Full disclosure: I love Despicable Me with the hilarious, sometimes anti-hero, Gru and all his Minions. But a child’s family vacation featuring some of her favorite movie characters from the film was marred when an actor dressed as Gru made a racist gesture while posing in a picture with the little girl.
“I’ve been emotionally distraught about it. I’m still pretty upset that someone felt they needed to do this to children,” the child’s mother, Tiffiney Zinger, told USA Today. “It can cause emotional stress on my child and her development.”
Zinger, and her husband, Richard, took their two young children to Florida’s Universal Orlando theme park during a family vacation in March.
While there, the children posed with actors dressed in full costume from the Despicable Me movie franchise; one actor dressed as Gru and the other as a Minion.
Zinger says she and husband didn’t notice it then, but the one dressed as Gru made an “OK” gesture on the girl’s shoulder.
As USA Today explains:
In [video of the incident taken by the family], Zinger’s daughter is being directed to stand by the Gru character. As she excitedly walks toward him, he gestures for her to stand to his side. The Gru character first places his hand behind her shoulder. Then, the character moves his right hand on top of her shoulder and curls his thumb and index finger into a clearly visible “OK” symbol.The gesture has become a symbol of concern because it has been used by white supremacists and other far-right extremists.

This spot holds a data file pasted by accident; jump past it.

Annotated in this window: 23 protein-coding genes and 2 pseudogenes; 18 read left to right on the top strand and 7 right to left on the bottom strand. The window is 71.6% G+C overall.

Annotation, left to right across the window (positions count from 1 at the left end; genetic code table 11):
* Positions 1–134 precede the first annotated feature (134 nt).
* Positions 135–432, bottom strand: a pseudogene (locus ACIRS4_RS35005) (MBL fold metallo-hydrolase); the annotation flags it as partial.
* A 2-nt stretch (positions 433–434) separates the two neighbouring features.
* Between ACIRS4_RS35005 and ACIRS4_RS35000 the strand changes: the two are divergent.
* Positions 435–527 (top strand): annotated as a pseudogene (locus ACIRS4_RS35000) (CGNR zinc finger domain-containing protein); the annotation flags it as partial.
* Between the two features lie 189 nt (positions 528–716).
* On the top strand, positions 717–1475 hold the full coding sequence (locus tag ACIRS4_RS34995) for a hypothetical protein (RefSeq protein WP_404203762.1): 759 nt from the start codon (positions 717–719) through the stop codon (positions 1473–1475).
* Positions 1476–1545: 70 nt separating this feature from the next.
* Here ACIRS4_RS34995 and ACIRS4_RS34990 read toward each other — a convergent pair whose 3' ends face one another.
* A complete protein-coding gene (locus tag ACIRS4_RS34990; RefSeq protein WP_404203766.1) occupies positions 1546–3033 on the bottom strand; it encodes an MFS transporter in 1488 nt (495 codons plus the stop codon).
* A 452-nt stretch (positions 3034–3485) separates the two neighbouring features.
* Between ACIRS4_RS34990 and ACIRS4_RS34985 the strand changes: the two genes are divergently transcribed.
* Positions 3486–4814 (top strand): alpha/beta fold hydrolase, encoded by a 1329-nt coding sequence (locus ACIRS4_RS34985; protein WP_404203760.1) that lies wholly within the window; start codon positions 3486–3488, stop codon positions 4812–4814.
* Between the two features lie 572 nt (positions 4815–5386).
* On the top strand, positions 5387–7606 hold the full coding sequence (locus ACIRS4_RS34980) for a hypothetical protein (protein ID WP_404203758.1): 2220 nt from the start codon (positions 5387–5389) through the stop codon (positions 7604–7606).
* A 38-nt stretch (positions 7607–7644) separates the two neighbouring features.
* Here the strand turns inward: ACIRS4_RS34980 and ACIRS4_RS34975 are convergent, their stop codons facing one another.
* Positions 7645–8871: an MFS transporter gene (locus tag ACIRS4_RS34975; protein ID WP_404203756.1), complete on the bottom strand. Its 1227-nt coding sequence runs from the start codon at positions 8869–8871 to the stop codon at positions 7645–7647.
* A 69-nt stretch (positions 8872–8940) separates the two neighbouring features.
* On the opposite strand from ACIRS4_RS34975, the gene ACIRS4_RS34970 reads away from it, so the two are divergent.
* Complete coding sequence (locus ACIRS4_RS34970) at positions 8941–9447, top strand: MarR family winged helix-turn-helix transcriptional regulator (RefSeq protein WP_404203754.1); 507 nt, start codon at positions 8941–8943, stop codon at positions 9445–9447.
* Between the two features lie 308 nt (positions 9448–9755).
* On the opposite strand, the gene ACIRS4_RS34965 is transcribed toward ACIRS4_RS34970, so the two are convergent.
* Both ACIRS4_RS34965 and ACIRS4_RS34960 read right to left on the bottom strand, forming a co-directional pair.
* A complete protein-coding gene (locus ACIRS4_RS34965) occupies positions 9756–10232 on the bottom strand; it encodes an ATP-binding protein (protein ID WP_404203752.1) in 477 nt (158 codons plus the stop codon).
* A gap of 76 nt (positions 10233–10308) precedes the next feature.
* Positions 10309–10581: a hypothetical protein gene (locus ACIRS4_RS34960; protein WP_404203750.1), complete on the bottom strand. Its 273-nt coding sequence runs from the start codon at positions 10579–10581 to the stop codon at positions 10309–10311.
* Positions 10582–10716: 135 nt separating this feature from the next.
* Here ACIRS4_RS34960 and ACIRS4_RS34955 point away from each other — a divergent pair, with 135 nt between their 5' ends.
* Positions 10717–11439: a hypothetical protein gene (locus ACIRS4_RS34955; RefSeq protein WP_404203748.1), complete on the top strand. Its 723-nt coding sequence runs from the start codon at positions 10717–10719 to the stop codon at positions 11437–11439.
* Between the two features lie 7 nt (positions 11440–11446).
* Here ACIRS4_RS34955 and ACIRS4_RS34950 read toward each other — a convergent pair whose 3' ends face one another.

The gesture just last week was recognized by the Anti-Defamation League as a symbol that has been co-opted by white supremacists as a symbol of hate.
Zinger and her husband realized the problem in August while they were reviewing photos and video taken during their spring vacation. They then contacted the theme park.
“We just wanted to take them to see the minions,” Tiffiney Zinger said. “Do something special for our family and this person ruined that special warm feeling.”
The family said they didn’t receive an immediate response from Universal Orlando, but when contacted by the Associated Press, the theme park said what the unidentified actor did was unacceptable and that the actor no longer works for the company.
“We never want our guests to experience what this family did. This is not acceptable and we are sorry—and we are taking steps to make sure nothing like this happens again,” Universal Orlando spokesman Tom Schroder told USA Today.
An OK symbol may seem harmless, but experts say it has been hijacked by white supremacists. Per USA Today:
Heidi Beirich, director of the Intelligence Project at Southern Poverty Law Center, said the symbol began showing up about four years ago as an online trolling tactic used by white supremacists.
Beirich says they like to “photobomb” images with hate symbols and then share them online as an inside joke or prank.
“It’s a game for them to slip their hate symbols in contexts that don’t belong,” she said.